- Associated Press - Wednesday, April 13, 2016

LONDON (AP) - Prolific British playwright Arnold Wesker, who drew on his heritage as a working-class Jew to create plays that captured the dialogue and struggles of the common man, has died, his son Lindsay said Wednesday. He was 83 and had Parkinson’s disease.

Wesker, who wrote more than 40 plays that were translated into 18 languages, first gained prominence with a trilogy about the lives of Jewish socialist intellectuals: “Chicken Soup with Barley” (1958), “Roots” (1959) and “I’m Talking about Jerusalem” (1960). He was known, together with writers including John Osborne and Brendan Behan, as one of the “angry young men” of the British stage in the 1950s - though he dismissed the label.

The playwright drew on his youth in east London, where conversation, argument and song were woven into the fabric of daily life. He loved the rhythms, the dialogue and the thirst for knowledge gained just by sitting around talking.

“There were quarrels and they were upsetting, but in a strange way there was so much love around, it overshadowed the distress,” he told the BBC’s “Desert Island Discs” program in 2006.

Born on May 24, 1932, Wesker never went to college but instead had a string of jobs that informed his writing, including bookseller’s assistant, farm laborer, kitchen porter and pastry cook, as well as service in the Royal Air Force in 1950-52.

“I really do feel I missed out not going go to university,” he told the BBC. “I just failed exams. I didn’t even pass my English exams. When I write prose, I keep my fingers crossed that I’m writing it as I remember having read it in good literature.”

In the stiff, upper-class world of British drama in the 1950s, Wesker was part of a wave of new voices who took on all subjects, the “kitchen sink” of drama. Together with playwrights like Harold Pinter, Wesker helped broaden the appeal of theater to a new generation.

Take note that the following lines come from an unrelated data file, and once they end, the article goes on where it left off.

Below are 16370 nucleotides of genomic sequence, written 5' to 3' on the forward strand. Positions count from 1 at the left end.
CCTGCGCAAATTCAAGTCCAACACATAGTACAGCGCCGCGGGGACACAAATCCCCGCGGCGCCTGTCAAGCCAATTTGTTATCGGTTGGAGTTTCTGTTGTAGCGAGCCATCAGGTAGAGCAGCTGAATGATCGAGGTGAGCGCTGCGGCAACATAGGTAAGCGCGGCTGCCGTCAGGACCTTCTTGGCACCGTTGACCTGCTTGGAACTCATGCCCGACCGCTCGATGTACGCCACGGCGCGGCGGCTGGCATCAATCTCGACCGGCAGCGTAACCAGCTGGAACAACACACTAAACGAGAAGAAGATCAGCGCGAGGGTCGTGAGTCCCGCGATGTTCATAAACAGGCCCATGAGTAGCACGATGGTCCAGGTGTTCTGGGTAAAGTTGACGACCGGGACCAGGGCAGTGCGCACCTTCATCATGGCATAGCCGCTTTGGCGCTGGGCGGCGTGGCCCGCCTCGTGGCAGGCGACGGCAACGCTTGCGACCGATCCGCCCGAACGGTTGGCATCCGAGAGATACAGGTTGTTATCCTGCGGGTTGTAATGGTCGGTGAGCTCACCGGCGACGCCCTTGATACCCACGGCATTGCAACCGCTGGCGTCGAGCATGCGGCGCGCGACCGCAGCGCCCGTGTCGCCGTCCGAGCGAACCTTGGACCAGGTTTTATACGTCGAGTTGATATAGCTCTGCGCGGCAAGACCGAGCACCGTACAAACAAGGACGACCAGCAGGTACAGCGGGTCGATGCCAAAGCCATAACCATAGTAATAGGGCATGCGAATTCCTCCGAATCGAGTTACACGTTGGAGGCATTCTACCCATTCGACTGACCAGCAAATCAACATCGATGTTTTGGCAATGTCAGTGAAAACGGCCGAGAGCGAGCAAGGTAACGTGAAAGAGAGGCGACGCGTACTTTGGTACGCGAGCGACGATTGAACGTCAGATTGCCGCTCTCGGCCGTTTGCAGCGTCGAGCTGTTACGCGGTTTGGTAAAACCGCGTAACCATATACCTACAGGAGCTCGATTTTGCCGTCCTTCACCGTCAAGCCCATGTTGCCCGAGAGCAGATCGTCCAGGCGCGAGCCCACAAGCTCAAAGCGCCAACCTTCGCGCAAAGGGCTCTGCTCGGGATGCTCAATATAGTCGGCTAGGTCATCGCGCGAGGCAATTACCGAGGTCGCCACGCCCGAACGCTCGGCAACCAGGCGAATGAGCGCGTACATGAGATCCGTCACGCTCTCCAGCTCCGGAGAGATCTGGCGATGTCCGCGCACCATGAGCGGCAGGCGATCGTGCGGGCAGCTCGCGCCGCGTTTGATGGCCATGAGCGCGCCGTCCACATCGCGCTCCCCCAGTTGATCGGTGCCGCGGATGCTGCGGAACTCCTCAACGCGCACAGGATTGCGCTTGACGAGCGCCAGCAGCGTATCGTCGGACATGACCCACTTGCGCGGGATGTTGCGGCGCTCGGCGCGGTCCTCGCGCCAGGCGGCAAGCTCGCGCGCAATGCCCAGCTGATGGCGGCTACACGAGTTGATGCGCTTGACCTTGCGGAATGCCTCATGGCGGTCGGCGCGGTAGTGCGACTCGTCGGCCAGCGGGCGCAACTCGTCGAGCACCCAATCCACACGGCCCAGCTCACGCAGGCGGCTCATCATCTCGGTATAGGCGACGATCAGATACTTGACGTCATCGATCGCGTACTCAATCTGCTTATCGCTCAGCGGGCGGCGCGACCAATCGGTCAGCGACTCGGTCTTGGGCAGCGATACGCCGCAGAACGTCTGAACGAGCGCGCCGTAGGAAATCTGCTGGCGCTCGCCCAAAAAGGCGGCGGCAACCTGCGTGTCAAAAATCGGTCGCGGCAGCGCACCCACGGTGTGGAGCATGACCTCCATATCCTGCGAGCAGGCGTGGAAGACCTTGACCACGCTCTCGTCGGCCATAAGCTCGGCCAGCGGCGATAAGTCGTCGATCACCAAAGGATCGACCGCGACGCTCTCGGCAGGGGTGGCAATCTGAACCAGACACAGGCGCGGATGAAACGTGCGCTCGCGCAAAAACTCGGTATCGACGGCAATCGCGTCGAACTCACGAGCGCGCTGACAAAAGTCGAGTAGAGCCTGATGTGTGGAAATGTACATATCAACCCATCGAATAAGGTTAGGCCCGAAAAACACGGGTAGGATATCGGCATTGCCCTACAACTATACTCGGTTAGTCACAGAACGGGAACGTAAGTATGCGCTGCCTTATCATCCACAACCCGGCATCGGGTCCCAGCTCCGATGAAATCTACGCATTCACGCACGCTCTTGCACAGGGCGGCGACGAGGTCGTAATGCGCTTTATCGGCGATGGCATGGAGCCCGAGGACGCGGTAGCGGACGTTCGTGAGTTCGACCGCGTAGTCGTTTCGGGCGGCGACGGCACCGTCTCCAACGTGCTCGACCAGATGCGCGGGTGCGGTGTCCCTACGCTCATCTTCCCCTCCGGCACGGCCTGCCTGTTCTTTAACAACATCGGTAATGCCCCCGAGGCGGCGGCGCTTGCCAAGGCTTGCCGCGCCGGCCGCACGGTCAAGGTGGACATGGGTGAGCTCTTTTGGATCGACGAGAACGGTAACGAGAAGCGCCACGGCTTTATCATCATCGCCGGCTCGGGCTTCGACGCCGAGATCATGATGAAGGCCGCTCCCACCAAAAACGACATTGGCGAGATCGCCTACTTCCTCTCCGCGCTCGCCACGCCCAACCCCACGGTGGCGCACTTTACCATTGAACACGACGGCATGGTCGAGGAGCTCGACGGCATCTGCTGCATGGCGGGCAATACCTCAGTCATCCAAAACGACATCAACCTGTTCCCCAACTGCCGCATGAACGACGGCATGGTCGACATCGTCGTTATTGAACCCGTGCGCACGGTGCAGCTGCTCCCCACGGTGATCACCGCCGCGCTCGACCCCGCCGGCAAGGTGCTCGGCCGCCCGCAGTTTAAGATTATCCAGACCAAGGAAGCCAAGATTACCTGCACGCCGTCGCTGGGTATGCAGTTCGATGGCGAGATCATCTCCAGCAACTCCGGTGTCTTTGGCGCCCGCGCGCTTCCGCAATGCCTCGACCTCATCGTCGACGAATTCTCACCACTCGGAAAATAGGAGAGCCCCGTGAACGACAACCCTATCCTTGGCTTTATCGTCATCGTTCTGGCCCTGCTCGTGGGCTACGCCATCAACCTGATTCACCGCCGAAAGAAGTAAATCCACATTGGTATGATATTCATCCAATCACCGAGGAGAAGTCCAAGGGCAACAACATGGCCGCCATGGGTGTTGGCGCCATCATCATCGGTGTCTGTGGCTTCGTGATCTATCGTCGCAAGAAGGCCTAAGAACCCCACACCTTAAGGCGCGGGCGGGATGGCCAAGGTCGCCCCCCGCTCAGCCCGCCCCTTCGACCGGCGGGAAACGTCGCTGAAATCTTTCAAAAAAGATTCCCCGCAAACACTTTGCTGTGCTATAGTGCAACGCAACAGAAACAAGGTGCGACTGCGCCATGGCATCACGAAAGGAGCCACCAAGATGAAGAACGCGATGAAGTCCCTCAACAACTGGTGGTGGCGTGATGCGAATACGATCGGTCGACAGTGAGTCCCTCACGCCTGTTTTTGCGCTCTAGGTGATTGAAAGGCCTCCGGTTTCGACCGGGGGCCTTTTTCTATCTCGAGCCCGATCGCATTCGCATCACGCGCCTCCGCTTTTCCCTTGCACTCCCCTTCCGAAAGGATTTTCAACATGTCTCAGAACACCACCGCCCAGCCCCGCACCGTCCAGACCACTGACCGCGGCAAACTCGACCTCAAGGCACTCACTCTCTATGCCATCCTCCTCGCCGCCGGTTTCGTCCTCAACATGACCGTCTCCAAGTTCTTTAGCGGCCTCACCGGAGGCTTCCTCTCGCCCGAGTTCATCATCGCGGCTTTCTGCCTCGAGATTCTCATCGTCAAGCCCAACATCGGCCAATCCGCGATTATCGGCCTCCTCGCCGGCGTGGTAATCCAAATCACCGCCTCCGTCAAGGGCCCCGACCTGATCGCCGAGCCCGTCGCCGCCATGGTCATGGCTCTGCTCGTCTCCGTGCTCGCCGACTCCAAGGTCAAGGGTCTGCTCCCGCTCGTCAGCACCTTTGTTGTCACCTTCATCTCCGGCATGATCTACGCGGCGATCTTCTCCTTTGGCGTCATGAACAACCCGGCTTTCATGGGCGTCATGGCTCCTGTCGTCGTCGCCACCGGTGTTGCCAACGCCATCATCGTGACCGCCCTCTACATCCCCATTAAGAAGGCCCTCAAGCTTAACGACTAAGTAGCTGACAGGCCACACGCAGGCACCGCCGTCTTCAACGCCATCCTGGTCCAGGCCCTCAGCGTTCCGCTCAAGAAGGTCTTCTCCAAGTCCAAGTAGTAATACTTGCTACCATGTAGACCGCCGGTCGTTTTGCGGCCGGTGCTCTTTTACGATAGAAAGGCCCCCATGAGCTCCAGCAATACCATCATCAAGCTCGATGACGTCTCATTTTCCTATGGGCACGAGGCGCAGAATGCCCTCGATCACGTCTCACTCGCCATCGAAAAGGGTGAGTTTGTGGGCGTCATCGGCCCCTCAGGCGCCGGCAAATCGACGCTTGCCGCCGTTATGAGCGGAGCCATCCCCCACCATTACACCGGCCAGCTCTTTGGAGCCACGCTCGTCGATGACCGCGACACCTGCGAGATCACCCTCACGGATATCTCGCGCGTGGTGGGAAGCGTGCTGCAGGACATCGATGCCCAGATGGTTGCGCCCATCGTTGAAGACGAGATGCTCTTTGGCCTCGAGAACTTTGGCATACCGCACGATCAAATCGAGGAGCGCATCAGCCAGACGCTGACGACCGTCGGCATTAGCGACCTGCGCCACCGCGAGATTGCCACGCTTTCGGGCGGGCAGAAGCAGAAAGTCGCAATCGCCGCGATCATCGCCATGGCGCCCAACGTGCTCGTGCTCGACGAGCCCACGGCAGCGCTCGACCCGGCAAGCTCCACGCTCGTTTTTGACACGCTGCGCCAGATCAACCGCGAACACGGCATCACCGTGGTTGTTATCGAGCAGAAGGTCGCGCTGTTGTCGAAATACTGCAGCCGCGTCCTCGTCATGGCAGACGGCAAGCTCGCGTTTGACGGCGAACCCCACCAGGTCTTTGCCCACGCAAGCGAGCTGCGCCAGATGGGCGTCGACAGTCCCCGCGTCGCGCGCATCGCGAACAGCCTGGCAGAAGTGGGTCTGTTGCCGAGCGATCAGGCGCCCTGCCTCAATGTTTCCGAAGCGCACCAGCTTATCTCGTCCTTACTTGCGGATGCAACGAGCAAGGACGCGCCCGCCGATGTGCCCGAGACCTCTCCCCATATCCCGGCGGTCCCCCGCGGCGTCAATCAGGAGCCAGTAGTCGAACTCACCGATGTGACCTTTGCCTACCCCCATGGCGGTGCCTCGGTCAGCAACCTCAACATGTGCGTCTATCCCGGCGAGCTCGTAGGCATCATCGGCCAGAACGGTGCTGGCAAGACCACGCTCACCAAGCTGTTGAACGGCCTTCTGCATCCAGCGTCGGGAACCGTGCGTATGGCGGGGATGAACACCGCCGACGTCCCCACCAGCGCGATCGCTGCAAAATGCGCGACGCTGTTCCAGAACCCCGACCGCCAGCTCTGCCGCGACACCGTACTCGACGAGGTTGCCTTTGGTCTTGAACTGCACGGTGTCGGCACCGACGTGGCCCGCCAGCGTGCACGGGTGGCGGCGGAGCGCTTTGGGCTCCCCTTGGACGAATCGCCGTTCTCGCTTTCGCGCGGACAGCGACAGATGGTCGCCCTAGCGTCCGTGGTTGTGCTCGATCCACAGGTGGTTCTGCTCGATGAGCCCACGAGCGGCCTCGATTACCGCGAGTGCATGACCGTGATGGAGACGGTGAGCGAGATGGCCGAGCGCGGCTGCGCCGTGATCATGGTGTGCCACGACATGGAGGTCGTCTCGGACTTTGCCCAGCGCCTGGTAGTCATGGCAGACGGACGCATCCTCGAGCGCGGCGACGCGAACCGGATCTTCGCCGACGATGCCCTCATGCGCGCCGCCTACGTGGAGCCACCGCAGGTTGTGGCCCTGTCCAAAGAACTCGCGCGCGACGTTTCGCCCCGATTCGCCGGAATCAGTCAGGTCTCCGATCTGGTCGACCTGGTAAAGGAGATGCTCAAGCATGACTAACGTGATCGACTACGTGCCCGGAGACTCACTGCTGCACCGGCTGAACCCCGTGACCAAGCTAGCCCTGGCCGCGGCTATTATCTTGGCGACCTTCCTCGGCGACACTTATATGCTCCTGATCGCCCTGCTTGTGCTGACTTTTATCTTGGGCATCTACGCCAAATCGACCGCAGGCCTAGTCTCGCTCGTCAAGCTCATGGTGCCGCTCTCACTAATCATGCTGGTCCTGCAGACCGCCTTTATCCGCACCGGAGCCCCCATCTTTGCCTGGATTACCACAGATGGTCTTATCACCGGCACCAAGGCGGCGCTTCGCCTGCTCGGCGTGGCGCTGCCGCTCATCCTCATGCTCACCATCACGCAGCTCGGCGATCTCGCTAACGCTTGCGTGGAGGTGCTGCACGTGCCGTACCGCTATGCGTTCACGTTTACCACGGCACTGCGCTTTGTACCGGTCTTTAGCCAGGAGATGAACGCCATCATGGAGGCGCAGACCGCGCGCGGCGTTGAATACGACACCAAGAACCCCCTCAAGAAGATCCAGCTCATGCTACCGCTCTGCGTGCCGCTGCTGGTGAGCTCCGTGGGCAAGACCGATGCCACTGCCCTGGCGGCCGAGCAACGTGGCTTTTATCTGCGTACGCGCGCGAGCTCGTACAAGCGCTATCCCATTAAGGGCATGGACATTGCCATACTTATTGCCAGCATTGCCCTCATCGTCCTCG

His plays have experienced a revival of late, with “Chicken Soup” performed in 2011 at London’s Royal Court Theatre. Dominic Cooke, the Royal Court’s artistic director at the time, said Wesker understood theater “is always metaphorical, even when the social context of the play is realistic and detailed.”

“In ‘Chicken Soup,’ for example, the gradually disintegrating family stands for the fading political idealism of the 20th century, but the daily life of the family on stage is brought to life with insight and honesty,” he said.

Wesker’s other well-known plays include “Chips With Everything,” based on his service in the RAF, and “The Kitchen,” which draws on his days as a pastry cook. They were stories of ordinary people and real life. And he loved telling them well.

“He genuinely loved words,” his son Lindsay said. “That was really the joy.”

Wesker was knighted in 2006 for services to drama.

He is survived by his wife, Dusty, sons Daniel and Lindsay, and a daughter, Elsa Hastad.

Funeral arrangements are pending.


This story has been corrected to fix the spelling of Wesker’s son’s name.

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